The back roads of Tolland County traverse rural landscapes and towns that haven’t changed much since the 18th century. They also find their way past modern communities and people going about their lives, unaware, perhaps, that where they live is perfect for road-tripping. I wanted to see what I’d stumble across in this relatively little-traveled part of the state.
I started at the impressive Eagleville Dam, where water flows flat as a tabletop before cascading downwards. I drove into Mansfield, past the old Town Hall building, now a , the historic , and the with its bright red doors. Little girls in skirts twirled on the lawn.
I drove north to Willington, where I found the town common at Common Road (naturally) and Jared Sparks Road, named after the historian and Harvard President who is Willington’s best-known native. The only movement amidst the churches and old houses came from a man mowing a lawn. Past the Old West Cemetery, on a small hill, I continued north beside the Willimantic River, which appeared occasionally, a black ribbon flowing beside the road.
A “Congested Area” sign warned that Stafford Springs, where Main Street wraps itself around a fountain and climbs a hill lined with storefronts, would be bustling. I stopped at the Middle Ground Café, in a brick building by the train tracks, near where an arched stone bridge crosses the Middle River. The area’s namesake springs were once renowned for their healing properties by local Indians and settlers alike. I found one - a source of “iron water” - beside the Stafford Historical Society’s Museum on Hyde Park.
I continued west to Somers, which was part of Massachusetts until 1749. I knew nothing of this rural town except two bits of trivia: it once had a bonnet-making industry, and Stonewall Jackson’s favorite horse was born here. Flowers bloomed everywhere. On the common, I found a whimsical blue-grey 1896 library building, now a .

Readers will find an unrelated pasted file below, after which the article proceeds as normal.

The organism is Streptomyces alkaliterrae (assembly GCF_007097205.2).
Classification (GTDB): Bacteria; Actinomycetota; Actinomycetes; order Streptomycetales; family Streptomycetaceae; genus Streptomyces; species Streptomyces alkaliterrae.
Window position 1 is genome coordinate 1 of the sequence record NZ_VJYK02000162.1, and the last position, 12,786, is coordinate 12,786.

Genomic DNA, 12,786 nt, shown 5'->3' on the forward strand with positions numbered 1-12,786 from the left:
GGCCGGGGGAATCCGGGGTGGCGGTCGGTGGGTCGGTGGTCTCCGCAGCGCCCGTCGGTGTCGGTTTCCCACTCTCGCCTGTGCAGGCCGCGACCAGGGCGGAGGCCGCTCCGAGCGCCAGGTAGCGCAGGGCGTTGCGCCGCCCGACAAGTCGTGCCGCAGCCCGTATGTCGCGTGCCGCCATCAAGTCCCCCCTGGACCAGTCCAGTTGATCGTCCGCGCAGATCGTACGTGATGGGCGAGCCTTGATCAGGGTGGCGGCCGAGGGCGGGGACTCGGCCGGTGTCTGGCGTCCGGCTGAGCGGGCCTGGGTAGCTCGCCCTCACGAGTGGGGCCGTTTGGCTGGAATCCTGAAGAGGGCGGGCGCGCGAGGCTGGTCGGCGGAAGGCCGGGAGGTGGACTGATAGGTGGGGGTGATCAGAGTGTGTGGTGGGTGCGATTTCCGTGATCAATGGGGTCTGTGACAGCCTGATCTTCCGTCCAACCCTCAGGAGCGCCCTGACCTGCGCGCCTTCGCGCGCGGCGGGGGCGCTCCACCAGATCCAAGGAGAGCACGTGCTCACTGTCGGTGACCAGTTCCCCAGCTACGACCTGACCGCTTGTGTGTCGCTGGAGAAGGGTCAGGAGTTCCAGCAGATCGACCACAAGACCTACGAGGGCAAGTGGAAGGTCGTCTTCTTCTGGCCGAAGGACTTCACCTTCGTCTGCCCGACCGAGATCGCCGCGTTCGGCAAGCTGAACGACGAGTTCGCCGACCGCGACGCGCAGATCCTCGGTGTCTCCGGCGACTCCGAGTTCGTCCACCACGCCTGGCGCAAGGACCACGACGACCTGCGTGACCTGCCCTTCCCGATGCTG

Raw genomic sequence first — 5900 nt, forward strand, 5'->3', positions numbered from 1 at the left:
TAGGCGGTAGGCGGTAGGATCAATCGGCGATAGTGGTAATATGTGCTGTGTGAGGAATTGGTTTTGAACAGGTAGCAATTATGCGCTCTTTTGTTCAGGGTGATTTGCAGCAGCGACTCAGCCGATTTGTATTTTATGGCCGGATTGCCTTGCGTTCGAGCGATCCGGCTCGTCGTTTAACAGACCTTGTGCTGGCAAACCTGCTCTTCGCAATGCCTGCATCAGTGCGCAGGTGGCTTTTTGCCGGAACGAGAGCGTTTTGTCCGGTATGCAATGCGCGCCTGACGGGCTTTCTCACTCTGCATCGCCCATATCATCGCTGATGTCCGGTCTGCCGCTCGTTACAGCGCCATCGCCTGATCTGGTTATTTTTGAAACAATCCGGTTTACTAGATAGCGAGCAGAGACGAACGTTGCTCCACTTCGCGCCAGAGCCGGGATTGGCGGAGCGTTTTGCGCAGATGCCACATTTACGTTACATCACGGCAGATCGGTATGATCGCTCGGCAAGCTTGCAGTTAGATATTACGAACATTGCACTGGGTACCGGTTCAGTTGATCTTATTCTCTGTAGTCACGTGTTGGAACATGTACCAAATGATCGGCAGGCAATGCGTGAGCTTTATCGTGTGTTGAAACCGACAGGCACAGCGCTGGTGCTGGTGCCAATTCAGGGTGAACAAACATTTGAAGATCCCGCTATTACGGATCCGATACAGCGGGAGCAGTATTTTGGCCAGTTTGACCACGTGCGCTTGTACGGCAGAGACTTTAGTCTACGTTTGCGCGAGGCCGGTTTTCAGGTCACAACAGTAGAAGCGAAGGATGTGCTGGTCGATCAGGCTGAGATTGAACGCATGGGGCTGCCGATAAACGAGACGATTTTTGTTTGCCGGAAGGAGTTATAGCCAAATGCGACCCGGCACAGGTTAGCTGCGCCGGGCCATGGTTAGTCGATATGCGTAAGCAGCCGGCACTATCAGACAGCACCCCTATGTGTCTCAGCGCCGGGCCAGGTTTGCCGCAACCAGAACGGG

In Ellington, where neat historic houses lined up in rows near an elongated common, it seemed like the entire population had turned out for the weekly in . In Crystal Lake, a Census Designated Place within the town, I stopped at . The area had a distinct personality, as if focused more on swimming than farming.
In quiet Tolland, I found a narrow town green and eclectic buildings of various styles. The most remarkable of these was the old . It’s not the first jail to be built here, and over the years it’s been both augmented and downsized; an attached hotel burned down in 1893. But it’s certainly one of the most improbable jail buildings I’ve seen.
Bolton, with pristine white buildings and a green not much larger than a yard, was even quieter. A colorful waving flag led me to the Fish Family Farm, where up a long driveway past cows lolling in the grass I found a white barn and ice cream. Just past the center of town I found Heritage Farm. This property, where Rochambeau’s army camped in 1781, was purchased by the town in 2000 to prevent development. Its house and farm buildings, and softly rolling land with extensive stone walls, seemed the perfect place to end my drive.
Many roadside sights tempted me along the way, but there wasn’t time in the day for all of them. I’m sure that if I came back this way again, I could find all sorts of other places, and that anyone who tried a different route through the same place would find still more.
If you go:
Eagleville Dam and Lake
Route 275, Mansfield
Middle Ground Café
42 Main Street, Stafford
Mon – Wed, 6am – 3pm, Thu – Sat, 6am – 8pm, Sun 7am – 3pm
Hyde Park, Riverside Section
Off of Spring Street, Stafford
There is parking behind and across from the Stafford Historical Society Museum.
Ellington Farmers Market
Arbor Park, Main Street, Ellington
Sat, 9am - Noon
Sandy Beach Road, Ellington
The beach is open to non-residents. For information on season dates, hours, and fees, click here.
Bolton Heritage Farm
Bolton Center Road, Bolton
There is limited parking by the house and farm buildings.
For more information about the Rose Trail, click here.
Fish Family Farm
20 Dimock Lane, Bolton
Mon – Sat, 11am – 8pm